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New NASA nuclear Mars rover hits budget, time problems

Laser rock-crushing droid tank attack for '11?

The smart choice: opportunity from uncertainty

NASA's plans for a huge, nuclear powered laser-toting robot tank to succeed the present rovers on the surface of Mars have hit budget problems, according to reports.

The Mars Science Laboratory mission is currently planned by the space agency to lift off late next year and reach the Red Planet in the autumn of 2010, there to spend a full Martian year (almost two terrestrial ones) seeking out signs of life.

The new MSL mega-rover next to one of the current ones

New hotness; old and busted.

But Aviation Week now reports that senior NASA officials believe that the project is likely to go over budget, and that the 2009 launch slot is unrealistic. It appears that the new planet-prowler has already cost $1.5bn, and may soon hit a cost overrun threshold that could trigger cancellation by Congress.

There are also worries that getting the troubled Mars machine away on time would be such a rush that it might not work properly, even if enough funds could be found in the short-term budget. Doug McCuistion, Mars Exploration manager for NASA, even told Av Week that a "nuclear crater on Mars" might result from issues with the MSL's planned radioisotope generator - a nuclear battery. (One of the main limits on the current rovers is the limited amount of power they get from their solar cells.)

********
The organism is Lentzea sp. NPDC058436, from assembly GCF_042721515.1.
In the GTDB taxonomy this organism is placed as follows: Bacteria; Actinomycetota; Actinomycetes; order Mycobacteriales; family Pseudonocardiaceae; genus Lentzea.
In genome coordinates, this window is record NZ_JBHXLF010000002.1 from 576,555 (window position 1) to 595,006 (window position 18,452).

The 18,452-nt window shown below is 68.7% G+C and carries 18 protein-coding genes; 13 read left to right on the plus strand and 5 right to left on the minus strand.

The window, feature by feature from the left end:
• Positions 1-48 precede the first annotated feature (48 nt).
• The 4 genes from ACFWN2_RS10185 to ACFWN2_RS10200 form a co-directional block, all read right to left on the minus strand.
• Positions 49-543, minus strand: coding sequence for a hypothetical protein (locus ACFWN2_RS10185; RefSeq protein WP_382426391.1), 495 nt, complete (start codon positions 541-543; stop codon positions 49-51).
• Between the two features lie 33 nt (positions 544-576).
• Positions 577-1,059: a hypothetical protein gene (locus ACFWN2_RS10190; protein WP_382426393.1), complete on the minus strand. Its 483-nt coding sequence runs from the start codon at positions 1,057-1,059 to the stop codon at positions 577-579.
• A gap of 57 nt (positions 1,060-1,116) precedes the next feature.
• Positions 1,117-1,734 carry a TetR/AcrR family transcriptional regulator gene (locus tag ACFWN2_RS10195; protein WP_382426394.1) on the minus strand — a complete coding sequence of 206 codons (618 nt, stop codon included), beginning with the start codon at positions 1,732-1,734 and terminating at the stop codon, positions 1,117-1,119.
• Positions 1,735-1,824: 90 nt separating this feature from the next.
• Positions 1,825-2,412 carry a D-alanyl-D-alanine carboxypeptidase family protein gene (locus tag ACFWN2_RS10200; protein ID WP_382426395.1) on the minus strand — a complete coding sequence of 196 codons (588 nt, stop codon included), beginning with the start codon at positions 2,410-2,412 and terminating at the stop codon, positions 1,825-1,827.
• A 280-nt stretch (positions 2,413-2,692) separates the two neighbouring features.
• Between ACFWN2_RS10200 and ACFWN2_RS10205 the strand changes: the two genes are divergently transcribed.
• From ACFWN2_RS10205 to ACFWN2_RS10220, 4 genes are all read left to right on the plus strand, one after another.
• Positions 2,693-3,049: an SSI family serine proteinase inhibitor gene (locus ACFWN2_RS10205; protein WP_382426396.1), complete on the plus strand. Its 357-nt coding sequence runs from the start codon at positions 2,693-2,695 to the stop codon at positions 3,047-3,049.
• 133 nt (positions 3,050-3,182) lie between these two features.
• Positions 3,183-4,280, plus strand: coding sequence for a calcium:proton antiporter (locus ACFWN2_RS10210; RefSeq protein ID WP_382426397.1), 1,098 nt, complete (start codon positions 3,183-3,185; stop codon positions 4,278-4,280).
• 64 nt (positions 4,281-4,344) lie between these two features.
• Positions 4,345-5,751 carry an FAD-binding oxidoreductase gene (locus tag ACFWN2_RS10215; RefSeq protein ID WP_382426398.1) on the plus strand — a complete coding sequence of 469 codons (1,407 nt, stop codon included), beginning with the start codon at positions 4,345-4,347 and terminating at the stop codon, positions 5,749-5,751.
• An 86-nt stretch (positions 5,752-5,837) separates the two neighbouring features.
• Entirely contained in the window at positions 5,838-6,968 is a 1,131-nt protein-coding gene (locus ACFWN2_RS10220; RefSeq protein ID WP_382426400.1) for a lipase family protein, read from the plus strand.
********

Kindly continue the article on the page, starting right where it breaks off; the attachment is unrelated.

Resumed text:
The troubles at NASA might see the new crawler delayed until 2011, or even cancelled altogether.

If it flies, however, the MSL will certainly be an impressive piece of kit. It will deploy by lowering on a cable beneath its retro-rocketing, parachuting lander spacecraft. Its radioisotope power source will enable the use of powerful grinders and crushers, able to powder tough Martian rocks for analysis, and a laser able to "vapourise material" up to 10 meters off - for spectrographic analysis, of course.

If any heretofore undetected Martians give the machine any trouble, it would certainly seem capable of looking after itself - assuming it ever gets there. NASA chief Mike Griffin and other bigwigs are set to receive a briefing next week.

The Av Week report is here, and more from NASA on the MSL is here. ®

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